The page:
TFSA Investors: 3 Dividend Stocks Yielding Up to 7.7%

Loblaw Companies Limited (TSX:L) and these two other stocks are cheap dividend stocks that could be great options for your TFSA.

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Do you have room in your Tax-Free Savings Account (TFSA) to add some dividend stocks? Below are three top dividend stocks from various industries that can help you diversify your portfolio while generating recurring cash flow for you. They vary in risk and yield and give you plenty of options to choose from to suit your investing style:


Loblaw Companies Limited (TSX:L) is a good dividend stock for risk-averse investors. The company owns many popular retail and grocery stores across the country and can provide long-term stability for your portfolio. When the company released its second-quarter results on July 23 for the period ending June 13, its sales of $12 billion grew at a rate of 7.4% from the same period last year. It’s an impressive feat given the challenges many businesses face this year due to COVID-19 to even maintain last year’s sales numbers, let alone grow them.

Stability is why you’ll like this stock, as it’s up around 3% year to date, while the TSX is down by 3%. Loblaw currently pays a quarterly dividend of $0.32, which yields 1.9% annually. It’s not the highest yield out there, but it can boost your overall returns from owning the stock while still delivering some consistent cash flow every quarter. And with shares of Loblaw trading at a forward price-to-earnings (P/E) ratio of 16, it’s not an expensive buy like many other stocks are today.

Canadian Utilities

Canadian Utilities (TSX:CU) is a utility company and not only does it offer stability but it’s got an even better dividend than Loblaw. Currently paying $0.4354, you’ll be earning a dividend yield of 5.2% if you invest in this stock today. But what makes the stock an even better investment to put in your TFSA is that it pays a high yield and been increasing its dividend payments for decades.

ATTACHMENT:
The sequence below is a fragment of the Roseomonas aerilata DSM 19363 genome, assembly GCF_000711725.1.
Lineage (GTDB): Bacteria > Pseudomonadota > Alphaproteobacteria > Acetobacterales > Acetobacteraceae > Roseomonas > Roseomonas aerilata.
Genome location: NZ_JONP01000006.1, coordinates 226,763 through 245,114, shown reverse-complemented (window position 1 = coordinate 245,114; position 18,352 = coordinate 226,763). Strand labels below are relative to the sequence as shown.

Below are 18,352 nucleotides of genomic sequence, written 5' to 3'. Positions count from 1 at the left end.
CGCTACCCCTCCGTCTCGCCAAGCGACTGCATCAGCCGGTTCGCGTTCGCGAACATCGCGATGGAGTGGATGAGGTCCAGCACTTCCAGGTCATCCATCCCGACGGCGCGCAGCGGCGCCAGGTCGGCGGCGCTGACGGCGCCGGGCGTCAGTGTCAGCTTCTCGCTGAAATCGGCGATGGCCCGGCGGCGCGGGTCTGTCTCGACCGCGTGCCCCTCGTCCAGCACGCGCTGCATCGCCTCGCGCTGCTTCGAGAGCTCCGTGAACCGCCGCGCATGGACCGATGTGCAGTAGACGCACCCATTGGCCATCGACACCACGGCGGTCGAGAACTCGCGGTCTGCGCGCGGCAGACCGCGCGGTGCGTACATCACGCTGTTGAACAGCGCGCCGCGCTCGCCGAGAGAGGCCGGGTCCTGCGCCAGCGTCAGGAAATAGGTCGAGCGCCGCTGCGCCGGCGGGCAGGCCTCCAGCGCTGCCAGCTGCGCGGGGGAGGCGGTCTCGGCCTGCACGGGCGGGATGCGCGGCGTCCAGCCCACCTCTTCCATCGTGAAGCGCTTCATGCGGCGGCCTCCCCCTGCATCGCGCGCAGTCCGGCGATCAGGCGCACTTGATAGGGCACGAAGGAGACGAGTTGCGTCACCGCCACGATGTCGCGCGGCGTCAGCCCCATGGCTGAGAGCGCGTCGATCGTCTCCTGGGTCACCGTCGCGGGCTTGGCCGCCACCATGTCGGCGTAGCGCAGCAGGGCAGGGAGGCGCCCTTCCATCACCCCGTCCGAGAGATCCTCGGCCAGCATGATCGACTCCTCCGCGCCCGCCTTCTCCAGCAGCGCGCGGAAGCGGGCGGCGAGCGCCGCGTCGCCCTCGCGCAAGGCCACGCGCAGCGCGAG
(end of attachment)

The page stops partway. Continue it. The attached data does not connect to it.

Five years ago, Canadian Utilities’ quarterly dividend was $0.295 and the company’s hiked those payouts by 48% since then, averaging a compounded annual growth rate of 8.1% during that time. It’s a high rate of growth; if it were to continue it would take just nine years for the company’s dividend payments to double.

The company’s shares are down 15% this year, pushing its current yield up. Its forward P/E is 17 and this is another fairly priced stock that you won’t be paying a premium for and that you can hold for many years.


Enbridge Inc (TSX:ENB)(NYSE:ENB) pays the highest yield on this list, but it’s also the riskiest stock of the three to have in your portfolio. It pays a quarterly dividend of $0.81 which yields 7.7%. The energy infrastructure company’s increased its payouts over the years. The big question mark is whether it will do so again this year.

With the oil and gas industry not particularly strong and many companies slashing or suspending their dividend payments, Enbridge may have a difficult decision to make in the coming months. Last year, it increased its dividend payments by 9.5%, a figure that might be too optimistic this time around, assuming an increase is announced at all.

Shares of Enbridge have fallen 17% this year and the stock’s also trading at some modest multiples, at a forward P/E of less than 17. If you decide to invest in Enbridge, it’s probably a good idea to keep a close eye on the stock as the oil and gas industry’s even more volatile during the coronavirus pandemic.

This article represents the opinion of the writer, who may disagree with the “official” recommendation position of a Motley Fool premium service or advisor. We’re Motley! Questioning an investing thesis — even one of our own — helps us all think critically about investing and make decisions that help us become smarter, happier, and richer, so we sometimes publish articles that may not be in line with recommendations, rankings or other content.

Fool contributor David Jagielski has no position in any of the stocks mentioned. The Motley Fool owns shares of and recommends Enbridge.

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